In vivo studies have shown that the non-sedating antihistamines preferentially bind to peripheral rather than central H1 -histamine receptors. Since conventional antihistamines which produce sedation have greater affinities for central H1 -histamine receptors, the lesser penetration of the non-sedating antihistamines into the central nervous system may be responsible for their apparent lack of central nervous system effects. In addition, as a general rule, the non-sedating antihistamines possess minimal or no antiserotoninergic, anticholinergic or antiadrenergic activity. Psychomotor and visual function tests in man have shown that the non-sedating antihistamines do not impair psychomotor performance or adversely affect subjective feelings, in contrast to conventional antihistamines which were active in these tests. The non-sedating antihistamines neither affect the EEG as sedative antihistamines are known to do, nor interact with other depressant drugs (such as alcohol or benzodiazepines) to produce enhanced depressant effects.
The lack of sedative effects from the non-sedating antihistamines may be especially useful in children, where prescribing of conventional antihistamines is often hindered because of the daytime sedation they produce.
The non-sedating antihistamines include acrivastine, AHR-11325, astemizole, azatadine, azelastine, cetirizine, ebastine, ketotifen, lodoxamide, loratidine, levocabastine, mequitazine, oxatomide, setastine, tazifylline, temelastine, and terfenadine. Representative chemical structures for many of the non-sedating antihistamines are presented in Table I.
TABLE I__________________________________________________________________________Non-Sedating AntihistaminesCommon NameorGeneric Name Chemical Structure Chemical Name__________________________________________________________________________acrivastine ##STR1## 3-(6-(1-(4-methylphenyl)-3-( 1- pyrrolidinyl)-1-propenyl) -2- pyridinyl)-2-propenoic acidastemizole ##STR2## 4-(2-(4-((1-((4- fluoropheny l)methyl)-1H benzimidazol-2- yl)amino)- 1-piperidinyl)eth yl)- phenolazatadine ##STR3## 6,11-dihydro-11-(methyl-4- piperidinylidene)-5H Benzo(5,6)cyclohepta(1,2-b)- pyridine [(Z)2-butenedioate (1:2)] 6,11-dihydro-11-(1-m ethyl-4- piperidylidene)-5H enzo(5,6)cyclohepta(1,2-b)- yridine [ maleate (1:2)]ketotifen ##STR4## 4,9-dihydro-4-(1-methyl-4- piperidinylidene)-10H benzo(4,5)cyclohepta(1,2-b)- thiophen-10-one [(E)2-buten edioate (1:1)]lodoxamide ##STR5## 2,2'-((2-chloro-5-cyano-1,3- phenylene)diimino)bis(2-oxo - acetic acid) compound with 2- amino-2-(hydroxymeth yl)-1,3- propanediol (1:2)levocabastine ##STR6## 1-(4-cyano-4-(4- fluoropheny l)cyclohexyl)-3- methyl-4-ph enyl-4- piperidinecarboxylic acidmequitazine ##STR7## 10-(1-azabicyclo(2.2.2)oct-3 - yl-methyl)-10Hphenothiazin eoxatomide ##STR8## 1-(3-(4-(diphenylmethyl)-1- iperazinyl)propyl)-1,3- dihydro-2Hbenzimidazol-2-onetazifylline ##STR9## 3,7-dihyro-7-(2-hydroxy-3-(4 - (3-(phenylthio)propyl)-1- iperazinyl)propyl)-1,3- dimethyl-1Hpurine-2,6-dionetemelastine ##STR10## 2-((4-(5-bromo-3-methyl-2- pyridinyl)butyl)amino)-5-((6 - methyl-3-pyridinyl)methyl) - 4(1H)pyrimidinoneterfenadine ##STR11## alpha-(4-(1,1- dimethylethyl )phenyl)-4- (hydroxydiphenyl methyl)-1- piperidinebutanolloratidine ##STR12## (8-chloro(6,11-dihydro-11-(1 - carboethoxy-4-piperidylide ne)- 5-Hbenzo(5,6]cyclohepta (1,2- b]-pyridine)__________________________________________________________________________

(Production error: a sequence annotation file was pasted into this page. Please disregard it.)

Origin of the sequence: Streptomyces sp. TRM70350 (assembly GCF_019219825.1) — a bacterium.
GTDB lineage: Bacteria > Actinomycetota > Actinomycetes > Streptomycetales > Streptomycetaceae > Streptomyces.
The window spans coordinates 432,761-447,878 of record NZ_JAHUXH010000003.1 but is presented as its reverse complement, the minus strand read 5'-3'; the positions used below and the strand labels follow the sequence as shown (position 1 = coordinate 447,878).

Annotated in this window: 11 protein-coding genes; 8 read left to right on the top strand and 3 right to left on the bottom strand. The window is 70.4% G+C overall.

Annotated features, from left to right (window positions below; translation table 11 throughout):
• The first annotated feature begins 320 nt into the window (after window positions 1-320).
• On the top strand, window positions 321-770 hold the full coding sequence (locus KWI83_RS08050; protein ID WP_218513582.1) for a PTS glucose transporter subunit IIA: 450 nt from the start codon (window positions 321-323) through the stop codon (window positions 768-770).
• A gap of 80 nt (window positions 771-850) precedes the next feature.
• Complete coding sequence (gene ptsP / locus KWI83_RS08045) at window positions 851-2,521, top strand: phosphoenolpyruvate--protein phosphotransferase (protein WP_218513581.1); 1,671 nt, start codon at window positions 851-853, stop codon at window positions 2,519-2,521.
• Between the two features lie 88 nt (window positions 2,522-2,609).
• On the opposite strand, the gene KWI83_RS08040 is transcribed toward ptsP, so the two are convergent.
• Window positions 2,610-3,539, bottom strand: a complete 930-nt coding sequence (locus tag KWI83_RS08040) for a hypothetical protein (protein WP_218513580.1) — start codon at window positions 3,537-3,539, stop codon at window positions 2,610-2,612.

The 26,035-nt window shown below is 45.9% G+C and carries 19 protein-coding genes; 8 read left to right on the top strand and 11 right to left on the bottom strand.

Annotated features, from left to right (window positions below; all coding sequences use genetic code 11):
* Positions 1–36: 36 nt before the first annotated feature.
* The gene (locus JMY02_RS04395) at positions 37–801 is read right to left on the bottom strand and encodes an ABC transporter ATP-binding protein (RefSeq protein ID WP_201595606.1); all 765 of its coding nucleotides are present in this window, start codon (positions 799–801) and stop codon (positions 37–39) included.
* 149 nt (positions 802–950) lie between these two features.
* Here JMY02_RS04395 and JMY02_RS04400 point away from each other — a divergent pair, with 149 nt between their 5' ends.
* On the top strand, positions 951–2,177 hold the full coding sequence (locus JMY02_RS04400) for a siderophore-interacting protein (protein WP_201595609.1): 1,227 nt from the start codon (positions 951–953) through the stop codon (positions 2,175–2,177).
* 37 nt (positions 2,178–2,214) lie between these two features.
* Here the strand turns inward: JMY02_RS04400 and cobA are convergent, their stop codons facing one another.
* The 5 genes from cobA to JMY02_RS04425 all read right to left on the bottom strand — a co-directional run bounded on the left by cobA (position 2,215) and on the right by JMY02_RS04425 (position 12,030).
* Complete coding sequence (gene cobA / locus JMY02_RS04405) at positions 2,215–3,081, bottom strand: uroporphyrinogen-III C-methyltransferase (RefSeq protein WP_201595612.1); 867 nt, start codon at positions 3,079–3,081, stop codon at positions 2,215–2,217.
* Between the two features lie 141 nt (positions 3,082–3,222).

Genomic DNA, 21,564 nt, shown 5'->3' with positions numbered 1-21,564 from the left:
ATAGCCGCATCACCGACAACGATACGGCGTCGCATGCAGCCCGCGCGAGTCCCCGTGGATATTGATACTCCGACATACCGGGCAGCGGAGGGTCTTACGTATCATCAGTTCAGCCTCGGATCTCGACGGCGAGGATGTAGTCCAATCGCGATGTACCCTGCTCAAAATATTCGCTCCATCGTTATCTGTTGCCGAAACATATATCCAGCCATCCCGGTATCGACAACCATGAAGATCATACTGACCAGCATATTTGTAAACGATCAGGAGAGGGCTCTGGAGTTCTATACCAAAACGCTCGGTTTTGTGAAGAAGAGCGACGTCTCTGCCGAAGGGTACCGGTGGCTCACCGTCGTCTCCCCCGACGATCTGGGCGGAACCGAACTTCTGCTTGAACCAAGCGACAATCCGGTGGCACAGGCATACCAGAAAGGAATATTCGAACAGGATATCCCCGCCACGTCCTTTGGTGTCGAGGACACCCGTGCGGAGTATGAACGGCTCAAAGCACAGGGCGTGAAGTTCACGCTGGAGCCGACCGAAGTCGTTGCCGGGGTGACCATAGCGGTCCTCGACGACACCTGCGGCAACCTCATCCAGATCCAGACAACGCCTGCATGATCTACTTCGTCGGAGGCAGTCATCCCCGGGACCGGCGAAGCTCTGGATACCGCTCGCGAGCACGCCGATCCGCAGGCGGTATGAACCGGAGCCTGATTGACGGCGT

The preferred non-sedating antihistamines for use in the practice of the present invention are astemizole and terfenadine. Terfenadine is marketed in the United States as Seldane, a registered trademark of Merrill Dow Pharmaceuticals.
The amount of the non-sedating antihistamine useful in the practice of the present invention generally ranges from about 1 mg to about 1000 mg depending on the specific non-sedating antihistamine selected; however, greater or lesser amounts may be employed if desired or necessary.
The recommended dosage of terfenadine, for instance, is 60 mg orally (1 tablet or 10 ml of suspension) once or twice daily. In children aged 6 to 12 years, the dosage is 30 mg (5 ml of suspension) to 60 mg twice daily depending on body weight. In children aged 3 to 5 years, the dosage is 15 mg twice daily. Some studies suggest doses ranging from 20 mg thrice daily to 200 mg thrice daily. Terfenadine has also been demonstrated to be of value in exercise-induced asthma when given orally in a single dose of 120 mg or 180 mg.
The usual dose of astemizole is 10 mg to 25 mg once daily. Astemizole has a half-life of several days and thus it may be given as a single tablet daily, which is an important advantage in obtaining greater patient compliance; therefore, it can advantageously be added to one of the longer acting NSAID's. The recommended dose of mequitazine is 5 mg twice daily. SK&F 93944 is being evaluated in humans at a dose of 100 mg once or twice daily.
The cough/cold pharmaceutical compositions of the present invention comprise, in addition to the non-steroidal anti-inflammatory drugs, at least one non-sedating antihistamine as an active ingredient and optionally one or more active ingredients from the following pharmacological classes: sympathomimetics (decongestants), cough suppressants-antitussives and expectorants. Typical therapeutically active components from these categories, along with their usual adult dosage, for use in the pharmaceutical compositions and methods of the invention are set forth in the following Table II. Of course, sustained release formulations would contain higher doses than those set forth in Table II.
These non-sedating antihistamines could enhance the analgesic properties of the NSAID's, such as ibuprofen and naproxen, as has been observed for conventional antihistamines. Notably, diphenhydramine, a conventional antihistamine, in combination with a non-steroidal anti-inflammatory drug, ibuprofen, has already been demonstrated by Applicants to produce a synergistically enhanced analgesic response in a mammalian organism. Again compare their U.S. Pat. No. 4,522,826.